The fashionistas in charge at the Fort Worth, Texas, retail giant chat about keeping it fresh and relevant after 30 years.

If you frequent Fort Worth, Texas, you undoubtedly know the name Maverick. The store is a Cowtown institution, its bold name greeting visitors via a striking mural at the corner of Main Street and Exchange Avenue.

maverick_0317It seems fitting that Maverick Fine West­ern Wear, in the heart of the Stockyards National Historic District, is the product of a Fort Worth-native fashionista whose roots in the area run deep. “The city of Fort Worth is very special to me because this is where my family has lived for six generations. It is home,” says store owner and founder Gayle Hill. “The Stockyards became a major part of my life in 1975 when my then-husband, Steve Murrin, secured the lease of the Cow­town Col­iseum and brought back rodeo to the Stockyards. ... It was a great time! The Stockyards were coming back to life.”

Deciding to go into business for herself post-divorce, Hill knew the Stockyards were the place to be. She started with a gift and souvenir shop, The General Store and Trading Post, in 1983. Four years later, the storefront just across the street became available, and the rest is retail history. Today the Maverick is a Fort Worth staple, offering not only apparel, boots, and accessories but also a well-curated collection of Western décor and gifts. And it’s the only place in the Stockyards where you can shop till you drop and then recharge at an in-store saloon, all while a friendly clerk wraps up any gifts in cow-print paper.

C&I recently sat down with Hill and her longtime right hand, Susie Thurston ­— who oversees ladies’ apparel, gifts, and in-store merchandising — to talk fashion, Fort Worth, and just what makes the Maverick so special as they gear up to celebrate its 30th anniversary.

Cowboys & Indians: Both the building and the Maverick name have a storied history, correct?

Gayle Hill: Yes. The building is one of the first built (1905) in the area. It predates the coliseum. It was originally a hotel, whose patrons were traders and cowboys and women with questionable occupations (from what I have heard). Over the years, it has been occupied by several different bars, a liquor store, cafe, a barber shop, private club, night club, and a jewelry store. ... Most of its history, the word Maverick has been associated with it, so I very much wanted to keep it.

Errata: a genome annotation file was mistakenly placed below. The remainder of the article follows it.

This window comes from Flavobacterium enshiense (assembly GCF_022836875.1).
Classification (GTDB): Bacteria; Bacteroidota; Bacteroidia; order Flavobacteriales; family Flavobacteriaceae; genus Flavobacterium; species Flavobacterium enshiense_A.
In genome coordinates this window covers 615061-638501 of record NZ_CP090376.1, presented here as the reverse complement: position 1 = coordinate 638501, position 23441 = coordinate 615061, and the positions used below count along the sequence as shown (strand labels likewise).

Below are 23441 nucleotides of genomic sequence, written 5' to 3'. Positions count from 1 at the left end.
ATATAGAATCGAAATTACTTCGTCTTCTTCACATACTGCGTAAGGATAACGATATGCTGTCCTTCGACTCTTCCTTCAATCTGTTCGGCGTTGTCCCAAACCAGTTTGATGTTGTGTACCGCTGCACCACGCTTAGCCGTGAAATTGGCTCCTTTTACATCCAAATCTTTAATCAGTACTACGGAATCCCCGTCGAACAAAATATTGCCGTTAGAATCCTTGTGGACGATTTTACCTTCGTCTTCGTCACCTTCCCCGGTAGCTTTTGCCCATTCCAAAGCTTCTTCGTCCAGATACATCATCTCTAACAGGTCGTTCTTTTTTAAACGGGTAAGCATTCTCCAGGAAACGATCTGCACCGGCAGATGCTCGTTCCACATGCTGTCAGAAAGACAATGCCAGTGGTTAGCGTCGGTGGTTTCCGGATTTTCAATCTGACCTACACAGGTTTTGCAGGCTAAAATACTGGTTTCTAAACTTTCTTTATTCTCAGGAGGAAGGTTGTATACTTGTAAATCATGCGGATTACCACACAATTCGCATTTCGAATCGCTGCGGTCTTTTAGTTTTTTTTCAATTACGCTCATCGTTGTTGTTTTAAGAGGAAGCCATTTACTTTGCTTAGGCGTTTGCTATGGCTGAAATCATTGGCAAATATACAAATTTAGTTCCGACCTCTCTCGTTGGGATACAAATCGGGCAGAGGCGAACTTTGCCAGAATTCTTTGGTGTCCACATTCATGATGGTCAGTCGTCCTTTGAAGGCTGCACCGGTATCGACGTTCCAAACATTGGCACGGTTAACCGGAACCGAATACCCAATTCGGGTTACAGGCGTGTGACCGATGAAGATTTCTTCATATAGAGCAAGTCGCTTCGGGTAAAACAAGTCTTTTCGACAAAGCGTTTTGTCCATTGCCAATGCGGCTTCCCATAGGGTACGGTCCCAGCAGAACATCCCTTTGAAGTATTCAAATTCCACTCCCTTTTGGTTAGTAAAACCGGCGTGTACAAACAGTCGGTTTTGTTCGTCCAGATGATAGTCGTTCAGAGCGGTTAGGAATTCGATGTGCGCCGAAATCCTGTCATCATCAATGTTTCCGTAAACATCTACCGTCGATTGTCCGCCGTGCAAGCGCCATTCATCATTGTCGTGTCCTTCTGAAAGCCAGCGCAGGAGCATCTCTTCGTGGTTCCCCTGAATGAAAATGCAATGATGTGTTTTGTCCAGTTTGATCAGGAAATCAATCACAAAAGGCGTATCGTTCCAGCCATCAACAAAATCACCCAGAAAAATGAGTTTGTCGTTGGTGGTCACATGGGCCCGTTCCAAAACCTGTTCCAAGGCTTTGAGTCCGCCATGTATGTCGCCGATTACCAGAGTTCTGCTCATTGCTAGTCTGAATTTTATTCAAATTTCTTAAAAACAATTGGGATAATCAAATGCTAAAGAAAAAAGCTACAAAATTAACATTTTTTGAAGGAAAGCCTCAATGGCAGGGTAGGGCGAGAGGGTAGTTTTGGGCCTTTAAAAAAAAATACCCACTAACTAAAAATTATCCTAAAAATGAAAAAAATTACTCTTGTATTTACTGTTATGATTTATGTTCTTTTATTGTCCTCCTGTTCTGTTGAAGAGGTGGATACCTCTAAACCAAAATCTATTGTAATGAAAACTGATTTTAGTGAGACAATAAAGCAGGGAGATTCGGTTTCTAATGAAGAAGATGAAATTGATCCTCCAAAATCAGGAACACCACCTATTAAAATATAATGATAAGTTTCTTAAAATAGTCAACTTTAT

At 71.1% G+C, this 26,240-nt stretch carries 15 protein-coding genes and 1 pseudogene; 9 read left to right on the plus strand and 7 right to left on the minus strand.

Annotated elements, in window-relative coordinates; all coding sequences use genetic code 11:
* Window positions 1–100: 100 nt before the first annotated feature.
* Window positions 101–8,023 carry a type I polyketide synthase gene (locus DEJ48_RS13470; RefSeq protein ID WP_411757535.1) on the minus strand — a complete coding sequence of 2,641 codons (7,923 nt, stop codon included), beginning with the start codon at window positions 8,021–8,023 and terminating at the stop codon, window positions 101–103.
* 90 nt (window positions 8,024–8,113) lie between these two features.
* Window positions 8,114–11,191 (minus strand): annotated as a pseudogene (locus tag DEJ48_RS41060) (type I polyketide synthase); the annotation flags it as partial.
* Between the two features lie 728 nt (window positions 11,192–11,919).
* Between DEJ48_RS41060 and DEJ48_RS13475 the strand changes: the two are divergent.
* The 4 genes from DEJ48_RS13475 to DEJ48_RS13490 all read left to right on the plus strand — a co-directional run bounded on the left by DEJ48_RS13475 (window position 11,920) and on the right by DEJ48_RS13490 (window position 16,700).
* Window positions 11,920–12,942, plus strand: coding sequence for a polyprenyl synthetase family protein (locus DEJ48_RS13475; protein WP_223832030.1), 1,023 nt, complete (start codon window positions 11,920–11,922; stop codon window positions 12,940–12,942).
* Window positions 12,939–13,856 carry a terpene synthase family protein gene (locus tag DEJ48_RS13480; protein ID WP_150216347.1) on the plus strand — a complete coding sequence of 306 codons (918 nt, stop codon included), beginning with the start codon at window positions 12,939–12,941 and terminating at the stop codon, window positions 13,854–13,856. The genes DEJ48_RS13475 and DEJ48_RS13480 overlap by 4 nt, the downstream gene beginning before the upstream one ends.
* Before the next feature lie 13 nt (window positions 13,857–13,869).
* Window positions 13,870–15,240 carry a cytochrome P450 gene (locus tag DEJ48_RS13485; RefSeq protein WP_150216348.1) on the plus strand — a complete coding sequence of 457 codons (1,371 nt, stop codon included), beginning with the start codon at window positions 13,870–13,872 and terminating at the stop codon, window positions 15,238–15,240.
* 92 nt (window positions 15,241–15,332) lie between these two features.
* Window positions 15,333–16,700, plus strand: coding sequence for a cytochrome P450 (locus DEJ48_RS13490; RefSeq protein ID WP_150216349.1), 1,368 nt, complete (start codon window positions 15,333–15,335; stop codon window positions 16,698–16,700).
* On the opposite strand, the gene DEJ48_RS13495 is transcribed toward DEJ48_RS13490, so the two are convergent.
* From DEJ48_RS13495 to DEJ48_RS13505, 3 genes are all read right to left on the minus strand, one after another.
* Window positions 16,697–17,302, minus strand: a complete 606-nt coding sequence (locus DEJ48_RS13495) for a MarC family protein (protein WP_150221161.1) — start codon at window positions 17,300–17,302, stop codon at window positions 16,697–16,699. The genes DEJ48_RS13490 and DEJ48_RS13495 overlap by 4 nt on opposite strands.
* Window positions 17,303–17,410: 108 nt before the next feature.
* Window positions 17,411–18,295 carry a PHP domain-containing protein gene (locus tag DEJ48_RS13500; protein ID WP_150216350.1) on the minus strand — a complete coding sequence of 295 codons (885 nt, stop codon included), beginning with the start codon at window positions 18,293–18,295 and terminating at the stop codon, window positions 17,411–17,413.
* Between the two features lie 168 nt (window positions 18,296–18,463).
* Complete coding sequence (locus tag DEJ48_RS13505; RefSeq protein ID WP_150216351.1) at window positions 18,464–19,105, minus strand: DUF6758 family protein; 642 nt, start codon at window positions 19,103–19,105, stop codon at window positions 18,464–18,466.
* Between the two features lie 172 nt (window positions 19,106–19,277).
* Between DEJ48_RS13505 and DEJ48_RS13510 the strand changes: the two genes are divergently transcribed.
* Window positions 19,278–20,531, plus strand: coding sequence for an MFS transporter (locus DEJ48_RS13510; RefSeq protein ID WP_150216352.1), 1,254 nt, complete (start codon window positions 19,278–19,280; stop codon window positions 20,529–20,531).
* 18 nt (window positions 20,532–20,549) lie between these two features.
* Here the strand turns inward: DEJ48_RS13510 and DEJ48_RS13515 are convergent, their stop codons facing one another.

C&I: How long has the building’s famous mural been there?

Hill: In 1999, we commissioned Stylle Read to paint a mural on the Main Street side of our building. Stylle Read has been a part of the Maverick from our beginning. He would paint signs for us and draw invitations or paint cactus on a wood bench. Well, over the years, he has become a well-known outdoor muralist and has done work all over Texas, along Route 66 and other places. Anyway, we weren’t really specific about the design. He painted what he thought would be the best mural for that spot.

C&I: Aside from the building, what else makes the Maverick a unique retail store?

Susie Thurston: We seek out the best quality and designs that reflect the Western lifestyle. ... We also buy some items specifically for our regular clients. We do special orders for customers every day, and we still offer layaway. ... We also try to set trends for our customers by showing them different ways of accessorizing and dressing that appeals to them.

Hill: We have a loyalty program for our regular customers called the High Stakes Club. They get complimentary valet parking, refreshments, and gift certificates in a three-tiered program. We also have a lot of special events with our vendors who bring in extra products, and we serve food and refreshments. Our customers have become friends with the repeat vendors and look forward to seeing them, as well as meeting new ones at these trunk shows.

C&I: What are some of your favorite events to host?

Hill: We have some traditions because we’ve been here a while. One is serving tamales on Christmas Eve day to all who come in. We also have a holiday party every year with special gifts from us and our vendors for customers who donate toys and clothing for the inter-church agency in our neighborhood.

C&I: Will you be adding more events to the lineup this year to celebrate your milestone anniversary?

Hill: We are still in the planning stages, but it will definitely include our major suppliers and loyal customers. Stay tuned!


From the January 2017 issue.

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